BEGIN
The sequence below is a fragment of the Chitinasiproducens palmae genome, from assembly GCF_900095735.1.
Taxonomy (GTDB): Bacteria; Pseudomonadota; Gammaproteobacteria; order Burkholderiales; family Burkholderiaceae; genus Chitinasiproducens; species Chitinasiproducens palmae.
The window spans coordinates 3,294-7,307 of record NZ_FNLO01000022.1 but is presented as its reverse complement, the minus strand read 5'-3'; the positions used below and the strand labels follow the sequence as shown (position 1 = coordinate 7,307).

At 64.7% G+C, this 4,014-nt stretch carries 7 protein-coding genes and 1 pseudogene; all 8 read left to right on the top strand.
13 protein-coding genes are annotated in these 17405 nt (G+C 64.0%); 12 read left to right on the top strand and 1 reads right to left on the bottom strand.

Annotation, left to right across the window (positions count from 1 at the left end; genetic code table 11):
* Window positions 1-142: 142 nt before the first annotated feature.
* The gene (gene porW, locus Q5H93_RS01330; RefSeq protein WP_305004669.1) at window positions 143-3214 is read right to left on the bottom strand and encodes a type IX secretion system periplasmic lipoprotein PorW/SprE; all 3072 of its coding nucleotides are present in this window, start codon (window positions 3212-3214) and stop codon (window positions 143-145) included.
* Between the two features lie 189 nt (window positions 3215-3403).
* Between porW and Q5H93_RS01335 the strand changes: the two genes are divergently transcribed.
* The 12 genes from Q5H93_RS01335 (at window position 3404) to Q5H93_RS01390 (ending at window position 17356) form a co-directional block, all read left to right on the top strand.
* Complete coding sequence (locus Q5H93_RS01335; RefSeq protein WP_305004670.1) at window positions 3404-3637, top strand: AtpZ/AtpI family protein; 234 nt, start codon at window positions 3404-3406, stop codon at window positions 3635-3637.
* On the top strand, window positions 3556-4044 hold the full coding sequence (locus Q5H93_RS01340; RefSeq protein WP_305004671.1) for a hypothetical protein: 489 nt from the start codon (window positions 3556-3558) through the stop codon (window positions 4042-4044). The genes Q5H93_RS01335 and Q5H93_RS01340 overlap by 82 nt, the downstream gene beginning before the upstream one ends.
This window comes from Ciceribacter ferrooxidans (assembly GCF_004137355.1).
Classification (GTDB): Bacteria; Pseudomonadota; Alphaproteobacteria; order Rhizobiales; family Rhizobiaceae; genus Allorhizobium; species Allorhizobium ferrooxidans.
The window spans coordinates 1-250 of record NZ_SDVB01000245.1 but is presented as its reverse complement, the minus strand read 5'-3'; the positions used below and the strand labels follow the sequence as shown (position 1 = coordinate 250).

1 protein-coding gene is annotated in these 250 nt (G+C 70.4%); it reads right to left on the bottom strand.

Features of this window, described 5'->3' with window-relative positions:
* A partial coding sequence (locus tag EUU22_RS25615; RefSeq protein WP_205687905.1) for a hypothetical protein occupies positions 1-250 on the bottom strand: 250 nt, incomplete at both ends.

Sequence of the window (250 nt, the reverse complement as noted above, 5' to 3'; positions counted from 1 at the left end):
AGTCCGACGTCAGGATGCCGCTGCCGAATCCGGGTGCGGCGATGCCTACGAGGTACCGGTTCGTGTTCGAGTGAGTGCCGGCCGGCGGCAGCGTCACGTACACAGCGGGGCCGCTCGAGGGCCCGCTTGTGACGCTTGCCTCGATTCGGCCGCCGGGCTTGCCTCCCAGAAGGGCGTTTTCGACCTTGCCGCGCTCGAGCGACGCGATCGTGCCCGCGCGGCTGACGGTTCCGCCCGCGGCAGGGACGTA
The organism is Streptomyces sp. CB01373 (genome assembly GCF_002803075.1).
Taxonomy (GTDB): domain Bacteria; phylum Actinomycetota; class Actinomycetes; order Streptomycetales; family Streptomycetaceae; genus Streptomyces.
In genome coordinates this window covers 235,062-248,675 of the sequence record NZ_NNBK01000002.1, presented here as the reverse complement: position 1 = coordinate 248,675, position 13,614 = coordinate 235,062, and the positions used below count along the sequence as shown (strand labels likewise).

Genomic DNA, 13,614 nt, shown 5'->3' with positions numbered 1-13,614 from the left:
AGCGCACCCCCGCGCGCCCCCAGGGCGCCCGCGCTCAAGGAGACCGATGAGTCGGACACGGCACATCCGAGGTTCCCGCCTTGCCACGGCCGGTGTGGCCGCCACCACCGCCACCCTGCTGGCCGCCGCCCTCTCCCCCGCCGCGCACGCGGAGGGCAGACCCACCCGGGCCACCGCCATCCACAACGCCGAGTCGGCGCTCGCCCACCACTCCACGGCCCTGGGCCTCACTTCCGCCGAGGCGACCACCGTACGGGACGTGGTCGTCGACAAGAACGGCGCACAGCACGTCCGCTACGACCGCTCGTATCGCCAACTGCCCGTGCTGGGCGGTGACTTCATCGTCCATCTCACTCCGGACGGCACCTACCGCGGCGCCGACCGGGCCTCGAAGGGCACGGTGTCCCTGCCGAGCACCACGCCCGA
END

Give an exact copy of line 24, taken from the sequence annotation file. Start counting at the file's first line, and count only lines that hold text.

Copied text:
In genome coordinates this window covers 235,062-248,675 of the sequence record NZ_NNBK01000002.1, presented here as the reverse complement: position 1 = coordinate 248,675, position 13,614 = coordinate 235,062, and the positions used below count along the sequence as shown (strand labels likewise).